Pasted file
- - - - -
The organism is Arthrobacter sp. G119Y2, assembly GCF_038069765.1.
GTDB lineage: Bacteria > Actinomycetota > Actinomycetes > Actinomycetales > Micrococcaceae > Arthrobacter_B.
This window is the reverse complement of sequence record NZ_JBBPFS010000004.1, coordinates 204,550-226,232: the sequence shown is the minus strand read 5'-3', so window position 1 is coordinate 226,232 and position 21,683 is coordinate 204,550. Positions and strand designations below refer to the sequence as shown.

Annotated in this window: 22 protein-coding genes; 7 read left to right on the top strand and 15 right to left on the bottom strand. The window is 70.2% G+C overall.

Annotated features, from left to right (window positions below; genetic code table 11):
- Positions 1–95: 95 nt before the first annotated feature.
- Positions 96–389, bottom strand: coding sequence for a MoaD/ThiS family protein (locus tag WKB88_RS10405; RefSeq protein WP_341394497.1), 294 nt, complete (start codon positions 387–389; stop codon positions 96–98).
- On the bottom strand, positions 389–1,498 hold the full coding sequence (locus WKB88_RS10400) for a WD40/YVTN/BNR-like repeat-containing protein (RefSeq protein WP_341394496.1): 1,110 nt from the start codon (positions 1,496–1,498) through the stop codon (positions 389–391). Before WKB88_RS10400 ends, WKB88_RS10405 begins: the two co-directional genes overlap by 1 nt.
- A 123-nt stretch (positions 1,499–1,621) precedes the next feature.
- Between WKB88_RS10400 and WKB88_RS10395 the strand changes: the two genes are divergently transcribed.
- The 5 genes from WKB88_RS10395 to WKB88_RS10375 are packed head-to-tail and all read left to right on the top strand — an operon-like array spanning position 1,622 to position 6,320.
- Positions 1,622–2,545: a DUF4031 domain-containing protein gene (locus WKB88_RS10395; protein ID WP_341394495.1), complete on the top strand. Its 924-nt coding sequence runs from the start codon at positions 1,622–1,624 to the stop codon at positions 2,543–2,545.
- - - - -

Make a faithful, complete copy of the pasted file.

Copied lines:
The organism is Arthrobacter sp. G119Y2, assembly GCF_038069765.1.
GTDB lineage: Bacteria > Actinomycetota > Actinomycetes > Actinomycetales > Micrococcaceae > Arthrobacter_B.
This window is the reverse complement of sequence record NZ_JBBPFS010000004.1, coordinates 204,550-226,232: the sequence shown is the minus strand read 5'-3', so window position 1 is coordinate 226,232 and position 21,683 is coordinate 204,550. Positions and strand designations below refer to the sequence as shown.

Annotated in this window: 22 protein-coding genes; 7 read left to right on the top strand and 15 right to left on the bottom strand. The window is 70.2% G+C overall.

Annotated features, from left to right (window positions below; genetic code table 11):
- Positions 1–95: 95 nt before the first annotated feature.
- Positions 96–389, bottom strand: coding sequence for a MoaD/ThiS family protein (locus tag WKB88_RS10405; RefSeq protein WP_341394497.1), 294 nt, complete (start codon positions 387–389; stop codon positions 96–98).
- On the bottom strand, positions 389–1,498 hold the full coding sequence (locus WKB88_RS10400) for a WD40/YVTN/BNR-like repeat-containing protein (RefSeq protein WP_341394496.1): 1,110 nt from the start codon (positions 1,496–1,498) through the stop codon (positions 389–391). Before WKB88_RS10400 ends, WKB88_RS10405 begins: the two co-directional genes overlap by 1 nt.
- A 123-nt stretch (positions 1,499–1,621) precedes the next feature.
- Between WKB88_RS10400 and WKB88_RS10395 the strand changes: the two genes are divergently transcribed.
- The 5 genes from WKB88_RS10395 to WKB88_RS10375 are packed head-to-tail and all read left to right on the top strand — an operon-like array spanning position 1,622 to position 6,320.
- Positions 1,622–2,545: a DUF4031 domain-containing protein gene (locus WKB88_RS10395; protein ID WP_341394495.1), complete on the top strand. Its 924-nt coding sequence runs from the start codon at positions 1,622–1,624 to the stop codon at positions 2,543–2,545.